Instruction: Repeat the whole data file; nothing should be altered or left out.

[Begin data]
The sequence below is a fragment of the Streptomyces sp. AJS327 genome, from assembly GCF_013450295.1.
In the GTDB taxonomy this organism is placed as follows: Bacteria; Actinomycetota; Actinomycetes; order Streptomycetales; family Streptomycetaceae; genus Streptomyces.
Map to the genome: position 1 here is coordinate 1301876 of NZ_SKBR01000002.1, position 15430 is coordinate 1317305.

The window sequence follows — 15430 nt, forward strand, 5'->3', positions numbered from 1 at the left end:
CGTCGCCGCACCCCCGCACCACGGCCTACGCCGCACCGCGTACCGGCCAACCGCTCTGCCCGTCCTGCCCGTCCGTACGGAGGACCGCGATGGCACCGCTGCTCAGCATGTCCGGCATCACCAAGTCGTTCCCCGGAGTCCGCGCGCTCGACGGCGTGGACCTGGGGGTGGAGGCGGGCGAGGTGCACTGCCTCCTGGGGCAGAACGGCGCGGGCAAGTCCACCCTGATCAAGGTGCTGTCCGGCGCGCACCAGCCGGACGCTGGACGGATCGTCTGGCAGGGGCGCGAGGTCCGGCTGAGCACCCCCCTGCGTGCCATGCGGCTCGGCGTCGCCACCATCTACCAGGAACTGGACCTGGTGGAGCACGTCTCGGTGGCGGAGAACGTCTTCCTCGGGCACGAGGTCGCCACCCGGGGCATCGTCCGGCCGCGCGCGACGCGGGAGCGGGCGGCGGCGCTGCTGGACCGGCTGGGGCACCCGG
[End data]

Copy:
The sequence below is a fragment of the Streptomyces sp. AJS327 genome, from assembly GCF_013450295.1.
In the GTDB taxonomy this organism is placed as follows: Bacteria; Actinomycetota; Actinomycetes; order Streptomycetales; family Streptomycetaceae; genus Streptomyces.
Map to the genome: position 1 here is coordinate 1301876 of NZ_SKBR01000002.1, position 15430 is coordinate 1317305.

The window sequence follows — 15430 nt, forward strand, 5'->3', positions numbered from 1 at the left end:
CGTCGCCGCACCCCCGCACCACGGCCTACGCCGCACCGCGTACCGGCCAACCGCTCTGCCCGTCCTGCCCGTCCGTACGGAGGACCGCGATGGCACCGCTGCTCAGCATGTCCGGCATCACCAAGTCGTTCCCCGGAGTCCGCGCGCTCGACGGCGTGGACCTGGGGGTGGAGGCGGGCGAGGTGCACTGCCTCCTGGGGCAGAACGGCGCGGGCAAGTCCACCCTGATCAAGGTGCTGTCCGGCGCGCACCAGCCGGACGCTGGACGGATCGTCTGGCAGGGGCGCGAGGTCCGGCTGAGCACCCCCCTGCGTGCCATGCGGCTCGGCGTCGCCACCATCTACCAGGAACTGGACCTGGTGGAGCACGTCTCGGTGGCGGAGAACGTCTTCCTCGGGCACGAGGTCGCCACCCGGGGCATCGTCCGGCCGCGCGCGACGCGGGAGCGGGCGGCGGCGCTGCTGGACCGGCTGGGGCACCCGG